Join us on Thursday 29 November 2018 at 3 pm in the Fried/Hemenway Auditorium for a Panel Discussion on National Endowment for the Humanities (NEH) fellowships and grants. (Please note the date change.)
The session is intended to provide an overview of the various programs offered by the NEH, how to construct a competitive application, and how submissions are reviewed by the agency.
The panelists are:
- Natalie Dykstra, Professor of English and two-time NEH fellowship recipient. Natalie received her first NEH Fellowship award in 2005-2006 for her biography of Clover Adams. Natalie will start work on her second NEH Fellowship, under the Public Scholar Program, in 2019 for her biography of Isabella Stewart Gardner.
- Jeanne Petit, Professor of History and Department Chair, a Summer Stipend award recipient, and a former NEH reviewer. Jeanne received a 2009 Summer Stipend award to support her project titled Catholic Women in Modern America: Gender, Race, Religion and the National Council of Catholic Women, 1918-1929. Jeanne also reviewed proposals to the United States History program in 2014.
- Ron Fleischmann, Director of Sponsored Research and Programs and Session Moderator, provides training and technical assistance to faculty members applying for NEH grants and fellowships.
What topics will this discussion cover?
- Both Natalie and Jeanne will provide insight into how they approached the development of their applications, key considerations in assembling a competitive proposal, and key lessons learned from the process.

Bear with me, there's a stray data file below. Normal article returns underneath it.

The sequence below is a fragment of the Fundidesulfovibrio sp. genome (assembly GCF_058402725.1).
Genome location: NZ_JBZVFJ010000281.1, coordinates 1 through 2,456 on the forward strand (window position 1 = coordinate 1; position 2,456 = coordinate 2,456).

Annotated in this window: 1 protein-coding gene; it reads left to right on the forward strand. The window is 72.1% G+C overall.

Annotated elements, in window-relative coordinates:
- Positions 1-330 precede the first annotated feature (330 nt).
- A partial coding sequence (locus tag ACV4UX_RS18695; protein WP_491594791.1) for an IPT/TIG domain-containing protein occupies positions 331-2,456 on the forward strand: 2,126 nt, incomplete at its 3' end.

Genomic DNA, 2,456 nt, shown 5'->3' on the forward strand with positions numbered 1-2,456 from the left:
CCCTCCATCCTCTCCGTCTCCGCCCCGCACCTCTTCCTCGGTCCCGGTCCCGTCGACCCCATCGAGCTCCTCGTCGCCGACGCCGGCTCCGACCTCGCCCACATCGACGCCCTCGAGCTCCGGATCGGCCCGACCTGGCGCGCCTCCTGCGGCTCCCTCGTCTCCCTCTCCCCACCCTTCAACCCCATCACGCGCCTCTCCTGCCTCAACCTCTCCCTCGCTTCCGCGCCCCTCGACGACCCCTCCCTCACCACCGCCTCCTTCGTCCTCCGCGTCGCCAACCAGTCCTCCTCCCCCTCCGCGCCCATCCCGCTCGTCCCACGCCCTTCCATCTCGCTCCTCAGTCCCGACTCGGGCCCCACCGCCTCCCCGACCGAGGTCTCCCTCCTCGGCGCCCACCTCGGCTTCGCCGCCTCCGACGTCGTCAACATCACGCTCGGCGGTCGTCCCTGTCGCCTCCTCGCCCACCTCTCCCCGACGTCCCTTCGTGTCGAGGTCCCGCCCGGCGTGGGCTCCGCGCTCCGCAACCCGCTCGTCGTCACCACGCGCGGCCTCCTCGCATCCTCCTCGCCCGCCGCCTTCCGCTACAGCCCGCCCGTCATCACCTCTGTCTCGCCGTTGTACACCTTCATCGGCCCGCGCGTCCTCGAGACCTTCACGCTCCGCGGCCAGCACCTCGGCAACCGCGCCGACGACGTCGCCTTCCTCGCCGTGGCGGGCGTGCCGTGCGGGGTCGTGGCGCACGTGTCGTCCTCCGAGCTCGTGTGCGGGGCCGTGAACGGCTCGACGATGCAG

- Jeanne will provide an overview of her experience as a reviewer, what separated great proposals from exceptional, and key lessons learned from the review process.
- Ron will provide a broad overview of NEH grants and fellowships. Additionally, he will provide information to prospective applicants about eligibility and key considerations in developing their submissions.
Will time be provided for audience questions?
Yes! Please come prepared to ask the panelists anything you want to know about the NEH and its programs.
How are the ‘humanities’ defined for purposes of the NEH?
NEH defines the ‘humanities’ as the study and interpretation of “language, both modern and classical; linguistics; literature; history; jurisprudence; philosophy; archaeology; comparative religion; ethics; the history, criticism and theory of the arts; those aspects of social sciences which have humanistic content and employ humanistic methods; and the study and application of the humanities to the human environment with particular attention to reflecting our diverse heritage, traditions, and history and to the relevance of the humanities to the current conditions of national life.”
Do I need to RSVP to attend?
Feel free to contact Ron Fleischmann (email@example.com).
We look forward to seeing you at the event!